This comes just one month after 22 people were killed at the El Paso Walmart. The company said it will also request that customers no longer openly carry guns into its stores.
Joining me now to discuss? Igor Volsky, he's the executive director for Guns Down America. Thanks so much for taking the time this morning. I was in El Paso for this and, having covered a number of these shootings at this point, of course, the question always is, "Will this time be different?" Will change come?
It appears the politics of this have not fundamentally changed, no action yet, at least, on the Hill. But when you see a step like this from Walmart, you saw Dick Sporting Goods make a similar step after a past mass shooting. Does it indicate to you that the private sector could end up leading the way on this?
IGOR VOLSKY, EXECUTIVE DIRECTOR, GUNS DOWN AMERICA: Oh, absolutely, Jim. And the reality is, Congress is deadlocked. So we have to turn to other voices in society with influence, with political influence, to help us build safer communities with fewer guns.
And that's why we're thrilled, absolutely thrilled, that Walmart is taking this important action, and we would urge it to go even further because Congress is coming back into session on September 9th. Walmart and other major corporations, throughout America, should be actively lobbying on this issue. They should be using the leverage that they have with lawmakers on the Hill.
And I think, frankly, they should reassess their political giving because there's no reason why they should be giving to lawmakers who take money from the NRA, and who make our communities and their businesses and their employees, who put them at risk from gun violence.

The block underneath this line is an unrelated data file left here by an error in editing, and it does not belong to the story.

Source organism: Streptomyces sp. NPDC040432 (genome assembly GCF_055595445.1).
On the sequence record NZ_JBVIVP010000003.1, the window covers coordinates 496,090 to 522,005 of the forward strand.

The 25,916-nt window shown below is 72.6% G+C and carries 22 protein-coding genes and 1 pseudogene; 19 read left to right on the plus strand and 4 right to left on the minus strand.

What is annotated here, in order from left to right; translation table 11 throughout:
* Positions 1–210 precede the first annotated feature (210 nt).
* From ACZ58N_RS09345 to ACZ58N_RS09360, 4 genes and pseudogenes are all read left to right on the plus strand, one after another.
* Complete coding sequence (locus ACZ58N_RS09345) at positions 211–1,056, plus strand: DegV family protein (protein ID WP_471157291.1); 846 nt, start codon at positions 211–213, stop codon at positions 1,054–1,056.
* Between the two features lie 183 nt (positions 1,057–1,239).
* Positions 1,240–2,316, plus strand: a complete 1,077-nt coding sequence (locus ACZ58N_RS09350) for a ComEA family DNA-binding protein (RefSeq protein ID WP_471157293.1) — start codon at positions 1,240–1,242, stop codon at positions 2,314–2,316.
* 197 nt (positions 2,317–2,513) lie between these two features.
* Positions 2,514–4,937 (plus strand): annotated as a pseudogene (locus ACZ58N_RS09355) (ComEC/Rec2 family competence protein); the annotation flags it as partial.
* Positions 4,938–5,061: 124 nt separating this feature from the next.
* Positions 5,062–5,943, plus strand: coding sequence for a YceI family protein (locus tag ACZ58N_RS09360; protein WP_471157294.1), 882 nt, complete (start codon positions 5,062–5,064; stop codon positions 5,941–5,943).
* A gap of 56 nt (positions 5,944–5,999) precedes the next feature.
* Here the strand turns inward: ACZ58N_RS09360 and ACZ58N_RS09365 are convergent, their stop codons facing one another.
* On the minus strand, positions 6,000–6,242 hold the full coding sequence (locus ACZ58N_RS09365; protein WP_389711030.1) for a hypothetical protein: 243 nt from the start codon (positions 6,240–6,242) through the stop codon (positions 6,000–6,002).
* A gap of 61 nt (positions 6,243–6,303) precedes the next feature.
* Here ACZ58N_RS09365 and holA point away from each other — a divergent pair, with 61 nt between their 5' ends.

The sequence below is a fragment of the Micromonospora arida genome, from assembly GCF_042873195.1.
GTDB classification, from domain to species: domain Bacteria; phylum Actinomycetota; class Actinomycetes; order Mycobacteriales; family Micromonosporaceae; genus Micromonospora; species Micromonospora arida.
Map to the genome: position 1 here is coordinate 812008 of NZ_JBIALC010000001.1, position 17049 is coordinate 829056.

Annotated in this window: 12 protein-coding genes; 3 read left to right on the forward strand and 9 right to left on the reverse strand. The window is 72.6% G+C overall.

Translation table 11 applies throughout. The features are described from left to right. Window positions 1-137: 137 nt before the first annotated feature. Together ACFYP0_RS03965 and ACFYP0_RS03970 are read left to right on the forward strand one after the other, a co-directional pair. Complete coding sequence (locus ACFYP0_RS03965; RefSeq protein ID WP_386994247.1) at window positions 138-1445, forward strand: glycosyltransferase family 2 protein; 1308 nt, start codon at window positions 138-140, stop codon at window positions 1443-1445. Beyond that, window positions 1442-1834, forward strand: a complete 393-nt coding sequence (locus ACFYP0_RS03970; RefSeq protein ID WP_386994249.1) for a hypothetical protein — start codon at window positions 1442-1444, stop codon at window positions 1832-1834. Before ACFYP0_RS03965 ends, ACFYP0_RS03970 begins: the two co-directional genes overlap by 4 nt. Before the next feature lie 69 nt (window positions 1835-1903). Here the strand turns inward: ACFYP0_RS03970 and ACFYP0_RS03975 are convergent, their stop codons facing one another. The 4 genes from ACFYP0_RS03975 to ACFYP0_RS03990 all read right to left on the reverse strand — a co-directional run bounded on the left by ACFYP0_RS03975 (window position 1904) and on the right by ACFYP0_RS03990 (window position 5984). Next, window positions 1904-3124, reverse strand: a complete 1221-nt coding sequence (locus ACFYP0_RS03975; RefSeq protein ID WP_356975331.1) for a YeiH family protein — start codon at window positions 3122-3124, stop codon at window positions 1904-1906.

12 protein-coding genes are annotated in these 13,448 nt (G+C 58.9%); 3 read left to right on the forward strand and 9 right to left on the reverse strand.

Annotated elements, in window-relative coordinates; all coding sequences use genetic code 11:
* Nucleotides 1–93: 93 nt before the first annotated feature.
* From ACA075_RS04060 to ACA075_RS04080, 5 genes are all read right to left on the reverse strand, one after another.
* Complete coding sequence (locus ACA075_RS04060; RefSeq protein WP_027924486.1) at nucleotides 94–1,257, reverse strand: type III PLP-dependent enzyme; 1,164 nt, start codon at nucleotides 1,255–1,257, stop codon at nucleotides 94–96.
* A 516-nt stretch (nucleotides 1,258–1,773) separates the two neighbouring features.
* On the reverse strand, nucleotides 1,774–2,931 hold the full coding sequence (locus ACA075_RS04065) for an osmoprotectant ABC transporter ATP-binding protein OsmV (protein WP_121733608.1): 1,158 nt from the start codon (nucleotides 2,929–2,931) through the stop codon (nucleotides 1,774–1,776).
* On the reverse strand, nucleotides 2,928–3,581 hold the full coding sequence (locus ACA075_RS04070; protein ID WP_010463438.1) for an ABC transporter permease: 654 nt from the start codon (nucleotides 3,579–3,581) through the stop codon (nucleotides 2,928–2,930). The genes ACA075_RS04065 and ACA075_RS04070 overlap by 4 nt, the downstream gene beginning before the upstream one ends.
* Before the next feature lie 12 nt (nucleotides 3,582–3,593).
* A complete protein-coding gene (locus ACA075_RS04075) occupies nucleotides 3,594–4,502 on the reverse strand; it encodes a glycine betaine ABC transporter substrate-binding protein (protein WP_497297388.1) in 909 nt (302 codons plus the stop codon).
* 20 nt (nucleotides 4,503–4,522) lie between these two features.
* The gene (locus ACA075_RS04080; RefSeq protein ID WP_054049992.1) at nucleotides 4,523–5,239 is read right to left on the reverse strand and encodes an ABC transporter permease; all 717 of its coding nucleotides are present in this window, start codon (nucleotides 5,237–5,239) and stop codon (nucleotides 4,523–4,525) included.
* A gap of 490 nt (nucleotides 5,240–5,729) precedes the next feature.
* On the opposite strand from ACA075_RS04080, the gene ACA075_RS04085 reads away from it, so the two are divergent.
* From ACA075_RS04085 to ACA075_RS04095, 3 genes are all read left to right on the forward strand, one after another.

SCIUTTO: Let me ask you this, though. Can the private sector effectively, if not fill the void entirely, but a significant part of the void? I mean, for instance, Walmart's going to stop selling handgun ammunition after they run out of the current supply. There are a lot of other places you can buy handgun ammunition. So is this actually a replacement or a partial replacement for legal action?
VOLSKY: Well, I think you need both, right? What corporate action does is, it begins to change the culture. It provides political cover to politicians. But, Jim, you're absolutely right. You've got to fix the foundation in the system. You have to raise the standard for gun ownership in this country, through reforms like gun licensing and registration. We need both to build safer communities.